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Beyond a Cutout World: Ethnic Humor and Discursive Integration in South Park

Beyond a Cutout World: Ethnic Humor and Discursive Integration in South Park matt sienkiewicz and nick marx a quick survey of recent popul ar American film and television comedy reveals a trend in the portrayal of racists, racism, and the sorts of stereotypes historically associated with conservative, Eurocentric worldviews. Comedians such as Sarah Silverman, films such as Borat: Cultural Learnings of America for Make Benefit Glorious Nation of Kazakhstan, and television shows such as FOX's Family Guy all casually reproduce the external markings of racist beliefs in the service of comedy with what is presumably an ironic tone. As New York Times critic A. O. Scott notes in discussing the work of Silverman, such texts are often assumed not to be truly racist by virtue of the fact that they so effortlessly engage in the offensive. Ironic racism, in this view, takes advantage of the notion that in a culture so concerned with political correctness, only creators "secure (in their) lack of racism would dare to make, or to laugh at, a racist joke" (E13). Thus, to present racist characters in the current comedy environment may, paradoxically, testify to the creator's ultimate lack of prejudice.1 matt sienkiewicz is a PhD student in media and cultural studies at the University of http://www.deepdyve.com/assets/images/DeepDyve-Logo-lg.png Journal of Film and Video University of Illinois Press

Beyond a Cutout World: Ethnic Humor and Discursive Integration in South Park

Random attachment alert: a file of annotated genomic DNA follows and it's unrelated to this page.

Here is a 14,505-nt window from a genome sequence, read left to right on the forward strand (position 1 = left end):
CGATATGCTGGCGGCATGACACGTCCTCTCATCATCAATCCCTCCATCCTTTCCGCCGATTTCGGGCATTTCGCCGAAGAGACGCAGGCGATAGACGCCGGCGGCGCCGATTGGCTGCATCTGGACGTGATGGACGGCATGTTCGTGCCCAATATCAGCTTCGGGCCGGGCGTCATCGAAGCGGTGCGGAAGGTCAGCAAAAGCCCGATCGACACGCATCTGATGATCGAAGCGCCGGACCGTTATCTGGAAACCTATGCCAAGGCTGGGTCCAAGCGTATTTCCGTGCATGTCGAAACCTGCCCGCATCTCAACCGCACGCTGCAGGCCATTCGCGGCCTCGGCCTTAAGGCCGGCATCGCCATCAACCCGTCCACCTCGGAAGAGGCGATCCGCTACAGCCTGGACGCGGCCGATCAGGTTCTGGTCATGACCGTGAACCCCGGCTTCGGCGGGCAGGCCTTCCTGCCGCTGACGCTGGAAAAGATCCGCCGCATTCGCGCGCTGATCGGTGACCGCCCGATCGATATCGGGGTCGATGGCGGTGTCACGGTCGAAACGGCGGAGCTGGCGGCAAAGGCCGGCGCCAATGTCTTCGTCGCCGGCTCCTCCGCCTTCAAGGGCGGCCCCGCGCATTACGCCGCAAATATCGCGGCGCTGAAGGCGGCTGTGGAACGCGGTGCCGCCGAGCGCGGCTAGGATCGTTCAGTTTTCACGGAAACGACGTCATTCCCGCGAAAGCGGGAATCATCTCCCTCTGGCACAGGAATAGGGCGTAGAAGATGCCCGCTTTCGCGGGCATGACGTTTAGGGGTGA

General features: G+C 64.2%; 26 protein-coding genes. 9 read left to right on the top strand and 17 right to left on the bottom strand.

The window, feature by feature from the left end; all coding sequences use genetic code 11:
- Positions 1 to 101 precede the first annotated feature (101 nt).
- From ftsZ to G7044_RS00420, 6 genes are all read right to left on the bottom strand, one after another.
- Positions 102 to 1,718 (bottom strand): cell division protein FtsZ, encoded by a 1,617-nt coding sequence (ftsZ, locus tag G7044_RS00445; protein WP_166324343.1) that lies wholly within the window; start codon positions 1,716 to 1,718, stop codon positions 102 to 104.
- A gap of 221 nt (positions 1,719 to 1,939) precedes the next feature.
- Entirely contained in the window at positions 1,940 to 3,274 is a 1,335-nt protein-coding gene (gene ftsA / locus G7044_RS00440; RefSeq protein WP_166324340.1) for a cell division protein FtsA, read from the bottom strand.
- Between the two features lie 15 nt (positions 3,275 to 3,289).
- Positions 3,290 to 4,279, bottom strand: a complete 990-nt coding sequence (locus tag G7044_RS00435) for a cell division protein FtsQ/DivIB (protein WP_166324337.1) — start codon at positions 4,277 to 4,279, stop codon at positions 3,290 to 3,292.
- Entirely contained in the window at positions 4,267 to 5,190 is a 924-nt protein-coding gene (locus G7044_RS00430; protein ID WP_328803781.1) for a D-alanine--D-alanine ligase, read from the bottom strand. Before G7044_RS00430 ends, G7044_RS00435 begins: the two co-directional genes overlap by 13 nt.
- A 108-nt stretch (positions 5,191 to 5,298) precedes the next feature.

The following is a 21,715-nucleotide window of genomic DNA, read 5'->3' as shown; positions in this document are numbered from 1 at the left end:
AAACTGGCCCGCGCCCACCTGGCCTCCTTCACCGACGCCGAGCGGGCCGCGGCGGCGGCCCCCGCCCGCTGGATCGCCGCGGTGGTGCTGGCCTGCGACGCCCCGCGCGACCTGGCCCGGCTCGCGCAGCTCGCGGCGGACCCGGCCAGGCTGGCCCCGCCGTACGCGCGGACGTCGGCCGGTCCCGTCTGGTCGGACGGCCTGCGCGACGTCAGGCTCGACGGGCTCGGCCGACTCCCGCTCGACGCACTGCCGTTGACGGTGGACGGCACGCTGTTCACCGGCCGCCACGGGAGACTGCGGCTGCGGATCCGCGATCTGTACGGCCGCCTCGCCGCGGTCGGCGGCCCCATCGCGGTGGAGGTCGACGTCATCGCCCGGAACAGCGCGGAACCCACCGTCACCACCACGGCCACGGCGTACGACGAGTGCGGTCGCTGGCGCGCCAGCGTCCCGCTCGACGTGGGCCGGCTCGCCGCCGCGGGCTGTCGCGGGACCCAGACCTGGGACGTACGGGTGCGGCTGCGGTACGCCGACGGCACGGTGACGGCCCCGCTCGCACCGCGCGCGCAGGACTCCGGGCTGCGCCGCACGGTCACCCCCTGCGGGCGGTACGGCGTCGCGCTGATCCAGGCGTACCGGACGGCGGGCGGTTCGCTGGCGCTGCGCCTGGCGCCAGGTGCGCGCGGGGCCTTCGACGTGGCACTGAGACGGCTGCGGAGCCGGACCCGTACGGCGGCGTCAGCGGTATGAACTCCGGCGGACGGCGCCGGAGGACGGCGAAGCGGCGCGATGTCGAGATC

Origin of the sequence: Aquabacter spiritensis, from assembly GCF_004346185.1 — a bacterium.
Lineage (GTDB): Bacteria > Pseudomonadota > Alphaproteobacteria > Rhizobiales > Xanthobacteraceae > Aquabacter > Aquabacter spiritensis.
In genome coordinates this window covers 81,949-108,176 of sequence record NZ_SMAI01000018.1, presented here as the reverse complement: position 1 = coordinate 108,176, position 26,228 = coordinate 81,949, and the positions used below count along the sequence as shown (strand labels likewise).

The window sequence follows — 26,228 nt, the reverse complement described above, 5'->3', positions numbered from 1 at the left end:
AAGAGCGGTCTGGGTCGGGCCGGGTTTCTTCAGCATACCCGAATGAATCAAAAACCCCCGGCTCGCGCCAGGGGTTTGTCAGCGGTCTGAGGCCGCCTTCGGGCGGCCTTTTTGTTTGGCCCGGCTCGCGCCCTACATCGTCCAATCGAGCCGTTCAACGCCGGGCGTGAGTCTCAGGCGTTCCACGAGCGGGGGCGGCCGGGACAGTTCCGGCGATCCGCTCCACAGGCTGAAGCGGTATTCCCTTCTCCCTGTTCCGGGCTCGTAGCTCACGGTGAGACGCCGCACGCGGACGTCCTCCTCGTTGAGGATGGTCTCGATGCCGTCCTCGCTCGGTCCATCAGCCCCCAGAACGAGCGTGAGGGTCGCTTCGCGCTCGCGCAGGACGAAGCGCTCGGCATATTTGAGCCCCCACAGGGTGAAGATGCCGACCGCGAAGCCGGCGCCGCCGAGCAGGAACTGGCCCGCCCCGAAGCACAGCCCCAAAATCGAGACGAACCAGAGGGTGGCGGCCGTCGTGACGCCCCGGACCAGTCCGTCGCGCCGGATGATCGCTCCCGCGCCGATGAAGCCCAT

Journal of Film and Video , Volume 61 (2) – May 16, 2009

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Publisher
University of Illinois Press
Copyright
Copyright © University of Illinois Press
ISSN
1934-6018
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Abstract

matt sienkiewicz and nick marx a quick survey of recent popul ar American film and television comedy reveals a trend in the portrayal of racists, racism, and the sorts of stereotypes historically associated with conservative, Eurocentric worldviews. Comedians such as Sarah Silverman, films such as Borat: Cultural Learnings of America for Make Benefit Glorious Nation of Kazakhstan, and television shows such as FOX's Family Guy all casually reproduce the external markings of racist beliefs in the service of comedy with what is presumably an ironic tone. As New York Times critic A. O. Scott notes in discussing the work of Silverman, such texts are often assumed not to be truly racist by virtue of the fact that they so effortlessly engage in the offensive. Ironic racism, in this view, takes advantage of the notion that in a culture so concerned with political correctness, only creators "secure (in their) lack of racism would dare to make, or to laugh at, a racist joke" (E13). Thus, to present racist characters in the current comedy environment may, paradoxically, testify to the creator's ultimate lack of prejudice.1 matt sienkiewicz is a PhD student in media and cultural studies at the University of

Journal

Journal of Film and VideoUniversity of Illinois Press

Published: May 16, 2009

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